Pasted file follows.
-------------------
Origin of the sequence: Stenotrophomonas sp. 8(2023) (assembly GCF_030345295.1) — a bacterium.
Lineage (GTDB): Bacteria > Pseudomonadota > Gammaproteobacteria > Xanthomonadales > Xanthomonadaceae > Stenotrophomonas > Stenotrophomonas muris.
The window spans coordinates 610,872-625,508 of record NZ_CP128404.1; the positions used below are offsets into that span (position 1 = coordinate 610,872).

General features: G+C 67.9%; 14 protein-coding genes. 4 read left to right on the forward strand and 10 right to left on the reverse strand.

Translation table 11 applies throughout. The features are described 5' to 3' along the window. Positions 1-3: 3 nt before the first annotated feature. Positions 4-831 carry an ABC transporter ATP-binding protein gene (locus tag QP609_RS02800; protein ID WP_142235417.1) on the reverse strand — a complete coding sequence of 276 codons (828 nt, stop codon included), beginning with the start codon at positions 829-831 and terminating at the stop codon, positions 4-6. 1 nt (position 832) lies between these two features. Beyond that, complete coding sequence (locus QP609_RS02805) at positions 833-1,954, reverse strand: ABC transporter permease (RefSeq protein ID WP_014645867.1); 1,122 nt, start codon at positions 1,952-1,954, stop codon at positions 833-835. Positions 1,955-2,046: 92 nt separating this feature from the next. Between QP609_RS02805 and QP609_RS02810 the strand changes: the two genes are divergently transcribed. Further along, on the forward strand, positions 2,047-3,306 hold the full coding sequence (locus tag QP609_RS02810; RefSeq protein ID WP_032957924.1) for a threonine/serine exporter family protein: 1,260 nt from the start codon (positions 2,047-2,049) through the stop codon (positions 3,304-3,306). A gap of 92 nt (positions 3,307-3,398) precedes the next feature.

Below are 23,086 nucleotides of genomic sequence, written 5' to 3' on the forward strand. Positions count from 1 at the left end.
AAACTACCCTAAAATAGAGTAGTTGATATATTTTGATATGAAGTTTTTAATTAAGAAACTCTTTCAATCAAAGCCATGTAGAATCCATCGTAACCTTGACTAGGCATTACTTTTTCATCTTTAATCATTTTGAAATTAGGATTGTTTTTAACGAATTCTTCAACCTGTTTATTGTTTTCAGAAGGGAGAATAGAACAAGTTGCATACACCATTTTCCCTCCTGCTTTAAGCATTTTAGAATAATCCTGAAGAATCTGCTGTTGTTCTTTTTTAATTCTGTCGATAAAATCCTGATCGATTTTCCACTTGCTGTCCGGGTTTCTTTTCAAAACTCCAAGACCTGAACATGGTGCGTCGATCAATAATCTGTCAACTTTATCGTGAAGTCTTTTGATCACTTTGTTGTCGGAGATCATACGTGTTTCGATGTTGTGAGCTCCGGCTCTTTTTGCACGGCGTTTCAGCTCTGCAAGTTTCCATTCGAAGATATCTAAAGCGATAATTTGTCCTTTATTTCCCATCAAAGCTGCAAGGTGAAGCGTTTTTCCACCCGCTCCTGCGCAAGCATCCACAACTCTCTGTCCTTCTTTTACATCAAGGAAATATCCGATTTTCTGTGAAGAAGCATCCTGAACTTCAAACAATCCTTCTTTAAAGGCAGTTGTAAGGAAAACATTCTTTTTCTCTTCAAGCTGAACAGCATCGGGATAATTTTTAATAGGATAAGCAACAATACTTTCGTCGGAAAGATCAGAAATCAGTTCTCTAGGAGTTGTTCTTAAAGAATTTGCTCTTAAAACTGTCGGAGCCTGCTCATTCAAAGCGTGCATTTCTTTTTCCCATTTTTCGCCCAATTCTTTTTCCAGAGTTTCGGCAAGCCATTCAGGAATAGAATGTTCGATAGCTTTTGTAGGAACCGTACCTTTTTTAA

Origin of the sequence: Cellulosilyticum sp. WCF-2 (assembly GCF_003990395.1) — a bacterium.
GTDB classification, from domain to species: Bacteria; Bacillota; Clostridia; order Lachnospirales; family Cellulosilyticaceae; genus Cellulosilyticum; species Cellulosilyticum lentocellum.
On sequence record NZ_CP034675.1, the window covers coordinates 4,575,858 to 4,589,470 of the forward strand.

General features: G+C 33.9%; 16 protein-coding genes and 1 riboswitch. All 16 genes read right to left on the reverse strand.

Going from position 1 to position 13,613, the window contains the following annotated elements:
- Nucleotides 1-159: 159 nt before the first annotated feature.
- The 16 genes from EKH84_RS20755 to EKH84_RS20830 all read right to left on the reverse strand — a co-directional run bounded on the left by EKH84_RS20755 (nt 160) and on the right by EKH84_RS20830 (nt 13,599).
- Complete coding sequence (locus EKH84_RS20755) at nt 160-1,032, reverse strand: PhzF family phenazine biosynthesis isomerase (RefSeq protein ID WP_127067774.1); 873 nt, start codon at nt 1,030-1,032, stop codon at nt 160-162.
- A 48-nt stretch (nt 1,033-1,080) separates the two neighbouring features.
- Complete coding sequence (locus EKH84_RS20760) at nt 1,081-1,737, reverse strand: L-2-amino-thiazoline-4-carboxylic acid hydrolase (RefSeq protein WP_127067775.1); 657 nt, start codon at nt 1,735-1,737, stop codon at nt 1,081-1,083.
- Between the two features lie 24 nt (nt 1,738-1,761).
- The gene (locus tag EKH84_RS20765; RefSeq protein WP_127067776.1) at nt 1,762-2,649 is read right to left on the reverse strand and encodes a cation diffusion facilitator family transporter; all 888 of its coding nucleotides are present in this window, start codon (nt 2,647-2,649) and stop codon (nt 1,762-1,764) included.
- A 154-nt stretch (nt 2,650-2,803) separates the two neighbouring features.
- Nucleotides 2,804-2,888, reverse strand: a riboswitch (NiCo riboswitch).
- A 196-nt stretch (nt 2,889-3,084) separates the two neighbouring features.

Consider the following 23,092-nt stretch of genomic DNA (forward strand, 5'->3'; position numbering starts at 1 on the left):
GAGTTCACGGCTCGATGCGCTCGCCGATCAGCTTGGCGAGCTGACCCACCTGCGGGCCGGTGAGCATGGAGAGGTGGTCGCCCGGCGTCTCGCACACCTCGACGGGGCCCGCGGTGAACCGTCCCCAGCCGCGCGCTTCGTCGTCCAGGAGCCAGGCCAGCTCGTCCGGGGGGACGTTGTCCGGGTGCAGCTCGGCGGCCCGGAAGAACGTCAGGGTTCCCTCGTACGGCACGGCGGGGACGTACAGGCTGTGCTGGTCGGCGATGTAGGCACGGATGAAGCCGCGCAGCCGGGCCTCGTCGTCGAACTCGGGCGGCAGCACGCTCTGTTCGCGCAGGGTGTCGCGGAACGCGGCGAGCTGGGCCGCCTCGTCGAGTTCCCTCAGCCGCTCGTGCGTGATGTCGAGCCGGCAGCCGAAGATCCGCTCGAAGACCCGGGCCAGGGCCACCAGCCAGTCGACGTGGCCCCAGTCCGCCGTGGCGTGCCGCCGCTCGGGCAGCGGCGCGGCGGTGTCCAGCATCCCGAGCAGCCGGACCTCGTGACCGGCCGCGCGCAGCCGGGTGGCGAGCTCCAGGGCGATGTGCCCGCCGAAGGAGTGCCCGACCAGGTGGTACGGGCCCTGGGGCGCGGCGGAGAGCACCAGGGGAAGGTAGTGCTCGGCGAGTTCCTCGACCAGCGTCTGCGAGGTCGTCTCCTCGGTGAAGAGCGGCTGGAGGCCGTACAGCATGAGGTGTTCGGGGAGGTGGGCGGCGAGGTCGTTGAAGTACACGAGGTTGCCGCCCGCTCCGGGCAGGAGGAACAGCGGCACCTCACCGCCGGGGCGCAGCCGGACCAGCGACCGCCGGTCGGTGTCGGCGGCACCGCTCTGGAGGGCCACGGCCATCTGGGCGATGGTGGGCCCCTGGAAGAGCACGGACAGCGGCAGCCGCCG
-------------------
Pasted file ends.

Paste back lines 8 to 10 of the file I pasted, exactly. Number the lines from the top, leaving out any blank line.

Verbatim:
Origin of the sequence: Cellulosilyticum sp. WCF-2 (assembly GCF_003990395.1) — a bacterium.
GTDB classification, from domain to species: Bacteria; Bacillota; Clostridia; order Lachnospirales; family Cellulosilyticaceae; genus Cellulosilyticum; species Cellulosilyticum lentocellum.
On sequence record NZ_CP034675.1, the window covers coordinates 4,575,858 to 4,589,470 of the forward strand.